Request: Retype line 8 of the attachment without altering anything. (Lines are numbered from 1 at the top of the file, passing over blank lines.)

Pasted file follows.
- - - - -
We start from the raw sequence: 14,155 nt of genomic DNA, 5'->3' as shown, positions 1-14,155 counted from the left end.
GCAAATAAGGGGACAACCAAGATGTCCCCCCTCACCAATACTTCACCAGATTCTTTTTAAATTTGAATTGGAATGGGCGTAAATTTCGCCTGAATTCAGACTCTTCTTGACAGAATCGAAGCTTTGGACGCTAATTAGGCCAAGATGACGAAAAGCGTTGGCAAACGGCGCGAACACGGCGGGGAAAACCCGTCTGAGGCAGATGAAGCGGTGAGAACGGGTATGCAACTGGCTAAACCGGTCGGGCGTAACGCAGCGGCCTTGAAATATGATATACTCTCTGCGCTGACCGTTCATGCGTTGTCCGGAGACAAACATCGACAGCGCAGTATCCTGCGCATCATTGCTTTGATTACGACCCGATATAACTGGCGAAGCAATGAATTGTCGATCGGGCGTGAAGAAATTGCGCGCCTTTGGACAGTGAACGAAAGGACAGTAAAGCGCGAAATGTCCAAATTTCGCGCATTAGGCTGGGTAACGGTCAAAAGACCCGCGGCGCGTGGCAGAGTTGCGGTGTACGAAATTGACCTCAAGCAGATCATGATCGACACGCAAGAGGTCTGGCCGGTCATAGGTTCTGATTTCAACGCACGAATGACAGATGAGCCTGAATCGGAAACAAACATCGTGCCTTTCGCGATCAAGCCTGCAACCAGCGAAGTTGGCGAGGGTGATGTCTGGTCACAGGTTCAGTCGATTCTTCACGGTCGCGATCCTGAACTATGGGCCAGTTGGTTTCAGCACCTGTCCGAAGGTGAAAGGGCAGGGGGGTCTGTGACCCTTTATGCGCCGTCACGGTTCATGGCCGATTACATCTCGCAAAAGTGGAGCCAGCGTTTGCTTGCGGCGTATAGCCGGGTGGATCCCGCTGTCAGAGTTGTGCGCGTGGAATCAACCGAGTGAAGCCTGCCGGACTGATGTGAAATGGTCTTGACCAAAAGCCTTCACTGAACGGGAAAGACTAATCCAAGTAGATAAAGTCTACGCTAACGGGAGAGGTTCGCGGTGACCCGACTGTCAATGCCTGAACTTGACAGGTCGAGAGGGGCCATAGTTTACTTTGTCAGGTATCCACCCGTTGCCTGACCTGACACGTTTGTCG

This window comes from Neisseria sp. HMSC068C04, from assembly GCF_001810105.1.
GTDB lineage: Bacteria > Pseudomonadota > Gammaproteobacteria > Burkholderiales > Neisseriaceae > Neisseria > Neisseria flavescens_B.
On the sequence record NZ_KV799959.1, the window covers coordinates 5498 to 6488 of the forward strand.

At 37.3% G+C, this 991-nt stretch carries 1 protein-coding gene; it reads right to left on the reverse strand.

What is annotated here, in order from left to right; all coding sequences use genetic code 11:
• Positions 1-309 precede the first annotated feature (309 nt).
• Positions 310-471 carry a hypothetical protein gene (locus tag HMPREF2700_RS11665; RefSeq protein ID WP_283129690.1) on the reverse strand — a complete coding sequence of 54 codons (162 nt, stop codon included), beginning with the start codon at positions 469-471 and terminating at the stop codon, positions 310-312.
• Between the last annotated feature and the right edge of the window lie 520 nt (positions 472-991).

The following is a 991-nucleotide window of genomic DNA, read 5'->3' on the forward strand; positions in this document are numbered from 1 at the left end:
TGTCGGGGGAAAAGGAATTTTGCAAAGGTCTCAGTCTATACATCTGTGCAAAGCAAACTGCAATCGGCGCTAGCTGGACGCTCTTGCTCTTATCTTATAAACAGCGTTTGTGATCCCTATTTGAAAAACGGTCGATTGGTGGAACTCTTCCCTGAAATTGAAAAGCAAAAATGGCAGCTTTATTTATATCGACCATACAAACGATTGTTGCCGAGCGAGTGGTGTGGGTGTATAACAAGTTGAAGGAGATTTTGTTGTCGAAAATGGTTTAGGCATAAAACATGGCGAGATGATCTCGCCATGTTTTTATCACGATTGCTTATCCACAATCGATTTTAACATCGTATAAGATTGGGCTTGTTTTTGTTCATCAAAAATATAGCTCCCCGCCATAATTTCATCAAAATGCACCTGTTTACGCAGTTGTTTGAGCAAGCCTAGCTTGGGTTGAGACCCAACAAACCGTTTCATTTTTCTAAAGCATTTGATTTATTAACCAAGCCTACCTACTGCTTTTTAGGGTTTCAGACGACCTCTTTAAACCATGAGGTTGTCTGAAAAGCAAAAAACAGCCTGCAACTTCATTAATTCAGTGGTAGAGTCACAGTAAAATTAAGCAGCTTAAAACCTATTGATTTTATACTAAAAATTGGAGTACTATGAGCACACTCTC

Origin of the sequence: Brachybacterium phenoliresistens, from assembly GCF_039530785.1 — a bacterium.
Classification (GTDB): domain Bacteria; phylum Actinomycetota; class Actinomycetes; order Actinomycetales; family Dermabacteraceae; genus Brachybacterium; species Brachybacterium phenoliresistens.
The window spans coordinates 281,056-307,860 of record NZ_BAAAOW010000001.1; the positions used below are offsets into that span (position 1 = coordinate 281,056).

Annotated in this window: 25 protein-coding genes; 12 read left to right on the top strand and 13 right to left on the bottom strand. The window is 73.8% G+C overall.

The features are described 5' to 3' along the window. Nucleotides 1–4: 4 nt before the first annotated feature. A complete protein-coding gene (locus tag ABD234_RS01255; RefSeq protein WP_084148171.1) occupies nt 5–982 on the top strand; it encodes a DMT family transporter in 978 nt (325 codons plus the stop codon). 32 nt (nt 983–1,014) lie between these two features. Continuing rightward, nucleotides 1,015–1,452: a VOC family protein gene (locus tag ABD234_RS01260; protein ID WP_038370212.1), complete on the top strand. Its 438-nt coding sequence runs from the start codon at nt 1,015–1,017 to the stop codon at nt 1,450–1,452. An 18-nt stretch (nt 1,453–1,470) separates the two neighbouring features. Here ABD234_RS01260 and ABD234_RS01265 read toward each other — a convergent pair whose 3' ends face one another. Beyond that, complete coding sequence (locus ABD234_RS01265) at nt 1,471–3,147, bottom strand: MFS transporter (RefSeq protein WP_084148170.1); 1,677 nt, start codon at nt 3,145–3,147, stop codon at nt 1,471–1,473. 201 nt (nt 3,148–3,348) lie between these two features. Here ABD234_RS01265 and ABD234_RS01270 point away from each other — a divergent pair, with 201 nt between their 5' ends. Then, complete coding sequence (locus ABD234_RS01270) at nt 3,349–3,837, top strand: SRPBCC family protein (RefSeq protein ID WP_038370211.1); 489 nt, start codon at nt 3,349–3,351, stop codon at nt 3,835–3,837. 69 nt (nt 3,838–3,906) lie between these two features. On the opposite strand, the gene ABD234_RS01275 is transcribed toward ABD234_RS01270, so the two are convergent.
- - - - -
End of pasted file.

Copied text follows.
• Positions 1-309 precede the first annotated feature (309 nt).